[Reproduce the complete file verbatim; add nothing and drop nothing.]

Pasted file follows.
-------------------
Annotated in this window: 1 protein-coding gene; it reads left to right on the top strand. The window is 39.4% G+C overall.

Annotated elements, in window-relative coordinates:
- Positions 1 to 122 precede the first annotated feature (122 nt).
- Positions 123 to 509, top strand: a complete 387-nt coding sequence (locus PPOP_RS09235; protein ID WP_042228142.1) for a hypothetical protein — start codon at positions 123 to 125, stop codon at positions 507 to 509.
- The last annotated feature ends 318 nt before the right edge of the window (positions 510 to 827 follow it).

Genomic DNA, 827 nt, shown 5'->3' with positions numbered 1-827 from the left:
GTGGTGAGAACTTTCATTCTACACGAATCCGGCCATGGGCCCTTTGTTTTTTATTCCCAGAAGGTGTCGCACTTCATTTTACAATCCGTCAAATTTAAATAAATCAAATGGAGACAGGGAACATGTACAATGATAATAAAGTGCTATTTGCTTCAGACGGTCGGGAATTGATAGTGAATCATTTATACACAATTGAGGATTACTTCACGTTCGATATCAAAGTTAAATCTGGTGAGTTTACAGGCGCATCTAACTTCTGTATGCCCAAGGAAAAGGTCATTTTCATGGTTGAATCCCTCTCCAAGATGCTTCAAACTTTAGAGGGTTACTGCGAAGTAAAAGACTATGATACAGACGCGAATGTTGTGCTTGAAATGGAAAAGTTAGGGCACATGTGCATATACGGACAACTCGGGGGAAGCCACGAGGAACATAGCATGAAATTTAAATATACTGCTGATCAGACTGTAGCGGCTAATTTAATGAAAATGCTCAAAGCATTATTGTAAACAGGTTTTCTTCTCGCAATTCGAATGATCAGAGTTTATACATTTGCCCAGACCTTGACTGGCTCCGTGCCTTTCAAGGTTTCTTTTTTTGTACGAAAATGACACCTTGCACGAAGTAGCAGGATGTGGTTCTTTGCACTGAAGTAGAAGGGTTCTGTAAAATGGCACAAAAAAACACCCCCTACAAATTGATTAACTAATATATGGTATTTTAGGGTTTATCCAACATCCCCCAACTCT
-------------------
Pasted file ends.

Annotated in this window: 1 protein-coding gene; it reads left to right on the top strand. The window is 39.4% G+C overall.

Annotated elements, in window-relative coordinates:
- Positions 1 to 122 precede the first annotated feature (122 nt).
- Positions 123 to 509, top strand: a complete 387-nt coding sequence (locus PPOP_RS09235; protein ID WP_042228142.1) for a hypothetical protein — start codon at positions 123 to 125, stop codon at positions 507 to 509.
- The last annotated feature ends 318 nt before the right edge of the window (positions 510 to 827 follow it).

Genomic DNA, 827 nt, shown 5'->3' with positions numbered 1-827 from the left:
GTGGTGAGAACTTTCATTCTACACGAATCCGGCCATGGGCCCTTTGTTTTTTATTCCCAGAAGGTGTCGCACTTCATTTTACAATCCGTCAAATTTAAATAAATCAAATGGAGACAGGGAACATGTACAATGATAATAAAGTGCTATTTGCTTCAGACGGTCGGGAATTGATAGTGAATCATTTATACACAATTGAGGATTACTTCACGTTCGATATCAAAGTTAAATCTGGTGAGTTTACAGGCGCATCTAACTTCTGTATGCCCAAGGAAAAGGTCATTTTCATGGTTGAATCCCTCTCCAAGATGCTTCAAACTTTAGAGGGTTACTGCGAAGTAAAAGACTATGATACAGACGCGAATGTTGTGCTTGAAATGGAAAAGTTAGGGCACATGTGCATATACGGACAACTCGGGGGAAGCCACGAGGAACATAGCATGAAATTTAAATATACTGCTGATCAGACTGTAGCGGCTAATTTAATGAAAATGCTCAAAGCATTATTGTAAACAGGTTTTCTTCTCGCAATTCGAATGATCAGAGTTTATACATTTGCCCAGACCTTGACTGGCTCCGTGCCTTTCAAGGTTTCTTTTTTTGTACGAAAATGACACCTTGCACGAAGTAGCAGGATGTGGTTCTTTGCACTGAAGTAGAAGGGTTCTGTAAAATGGCACAAAAAAACACCCCCTACAAATTGATTAACTAATATATGGTATTTTAGGGTTTATCCAACATCCCCCAACTCT